How to Create a Sense of Awe

Awe: An overwhelming feeling of reverence, humility, or wonder in the presence of something profound, vast, or beyond comprehension.

The vastness of the universe is awe-inspiring. Given that, everything in the universe has the potential to produce awe, as soon as we expand our point of view to include how much we simply do not know.

While the universe is awesome, everyday annoyances aren’t. But they can be. How do we turn our problems into a wondrous state of awe and what would happen if we did? Let’s explore some ideas.

How to Create Awe Within Yourself

Everything is potentially awe-inspiring because everything knowable is an inseparable part of the vast, unknowable universe. When we’re upset about anything, we’re grossly unaware of how much we don’t know, in favor of absolute certainty about that which we believe we know (which is the object of our annoyance).

Knowledge requires reducing the universe into something that fits into our consciousness. To gain and claim any kind of certainty in our knowledge of anything, we must conceive it in our minds. This process of mental representation reduces a vast amount of knowledge into 7 +/- 2 chunks of information.

We can only be aware, at any given time, of a laughably tiny bit of data. Hold a phone number in your mind. Now think of a different phone number and the name of your best friend. What happened to the first phone number?

How does the capacity of our conscious mind stack up against the amount of data in the universe? Words cannot describe how limited our minds are in this respect.

Stunningly, when we’re sure of our beliefs and knowledge, we speak as if we were Gods of Absolute Truth! Well, that can be useful. Confidence is a good thing so much of the time, right?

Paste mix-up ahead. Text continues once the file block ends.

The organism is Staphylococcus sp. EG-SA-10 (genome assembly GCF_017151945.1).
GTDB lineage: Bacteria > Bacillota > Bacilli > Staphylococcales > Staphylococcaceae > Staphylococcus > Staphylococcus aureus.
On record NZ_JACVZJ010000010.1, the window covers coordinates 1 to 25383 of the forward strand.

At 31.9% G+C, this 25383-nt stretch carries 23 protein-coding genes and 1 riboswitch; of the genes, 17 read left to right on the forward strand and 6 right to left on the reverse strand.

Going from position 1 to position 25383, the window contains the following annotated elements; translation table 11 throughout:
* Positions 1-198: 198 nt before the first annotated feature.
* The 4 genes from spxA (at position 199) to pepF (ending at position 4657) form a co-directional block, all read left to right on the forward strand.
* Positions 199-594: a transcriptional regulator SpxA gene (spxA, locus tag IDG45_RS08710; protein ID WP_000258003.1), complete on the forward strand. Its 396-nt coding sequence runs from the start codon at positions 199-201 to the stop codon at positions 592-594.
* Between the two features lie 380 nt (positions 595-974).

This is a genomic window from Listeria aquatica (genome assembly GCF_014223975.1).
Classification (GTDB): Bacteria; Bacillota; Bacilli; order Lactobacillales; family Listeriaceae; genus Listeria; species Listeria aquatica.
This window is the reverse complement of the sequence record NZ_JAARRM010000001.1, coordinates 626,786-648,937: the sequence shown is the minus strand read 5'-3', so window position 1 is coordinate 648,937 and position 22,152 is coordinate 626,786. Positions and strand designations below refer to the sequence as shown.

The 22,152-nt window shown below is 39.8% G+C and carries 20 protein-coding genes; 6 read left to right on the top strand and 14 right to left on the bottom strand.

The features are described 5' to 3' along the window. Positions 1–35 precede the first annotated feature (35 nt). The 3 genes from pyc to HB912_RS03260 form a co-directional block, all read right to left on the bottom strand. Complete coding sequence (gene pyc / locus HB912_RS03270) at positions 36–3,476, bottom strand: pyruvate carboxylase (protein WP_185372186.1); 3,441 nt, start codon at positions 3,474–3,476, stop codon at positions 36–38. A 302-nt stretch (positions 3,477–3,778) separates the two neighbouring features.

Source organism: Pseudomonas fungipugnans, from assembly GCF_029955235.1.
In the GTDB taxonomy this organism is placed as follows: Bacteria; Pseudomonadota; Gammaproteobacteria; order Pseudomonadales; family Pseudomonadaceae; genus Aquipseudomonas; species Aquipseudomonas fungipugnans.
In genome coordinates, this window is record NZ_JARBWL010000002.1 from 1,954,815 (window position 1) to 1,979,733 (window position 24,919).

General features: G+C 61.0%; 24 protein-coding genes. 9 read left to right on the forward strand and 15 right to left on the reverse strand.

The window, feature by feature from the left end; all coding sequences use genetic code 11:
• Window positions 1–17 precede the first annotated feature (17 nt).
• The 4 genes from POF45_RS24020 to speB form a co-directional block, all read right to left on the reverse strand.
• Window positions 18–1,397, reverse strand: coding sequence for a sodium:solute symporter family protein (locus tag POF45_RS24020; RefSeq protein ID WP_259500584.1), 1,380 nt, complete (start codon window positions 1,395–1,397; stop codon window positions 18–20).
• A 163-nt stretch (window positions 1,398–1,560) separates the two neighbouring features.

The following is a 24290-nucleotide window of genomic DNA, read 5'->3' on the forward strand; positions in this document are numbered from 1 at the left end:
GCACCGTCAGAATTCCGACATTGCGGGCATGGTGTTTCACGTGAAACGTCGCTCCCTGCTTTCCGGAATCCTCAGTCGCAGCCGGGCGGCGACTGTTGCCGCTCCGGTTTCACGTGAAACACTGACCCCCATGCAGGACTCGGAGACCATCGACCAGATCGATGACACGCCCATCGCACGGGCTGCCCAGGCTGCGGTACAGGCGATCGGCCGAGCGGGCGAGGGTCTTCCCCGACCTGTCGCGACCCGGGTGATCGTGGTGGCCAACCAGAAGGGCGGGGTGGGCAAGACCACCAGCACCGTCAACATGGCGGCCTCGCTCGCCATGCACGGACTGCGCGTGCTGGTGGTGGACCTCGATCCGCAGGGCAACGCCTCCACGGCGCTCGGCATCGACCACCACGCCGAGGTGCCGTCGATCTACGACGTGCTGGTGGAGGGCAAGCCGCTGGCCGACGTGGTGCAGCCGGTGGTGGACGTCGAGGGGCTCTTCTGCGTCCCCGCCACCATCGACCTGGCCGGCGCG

But when is such certainty a detriment to well-being?

When it compromises our well-being! Worry about that which you cannot control, for example. When worried (even though you may simultaneously dispute the worry) part of you is convinced something bad is going to happen. If it were so certain, there would be no cause for worry. Perhaps concern, but not full-blown worry.

When you fear rejection, part of you is convinced that you’re going to be suffer that humiliation. Again, if you thought. “Rejection? Maybe I’ll get rejected but maybe I won’t. I can’t predict what will happen,” then you might want to put your best foot forward but you could do so without fear.

Fear is knowing – or convincingly believing – that the object of your fear is certain. We imagine the fated results in horror and take steps to avoid even putting ourselves in situations where the inevitable happens.

When you fear speaking in public, part of you obsesses about how you’ll look like a fool and be laughed off stage. Fear is the result. If you weren’t convinced, you couldn’t be afraid.

What have we learned so far?

Our knowledge is severely limited.

When we suffer, it’s because we convince ourselves (know) that something bad is going to happen. Or has happened. Or is happening.

As a reminder, knowing something requires holding it in our puny minds, which requires deleting an infinite amount of knowledge. In this sense, knowing is the same as not knowing. In order to know one thing, we must ignore a multitude of things.

Knowledge and ignorance go hand-in-hand. One requires the other.

Not finished!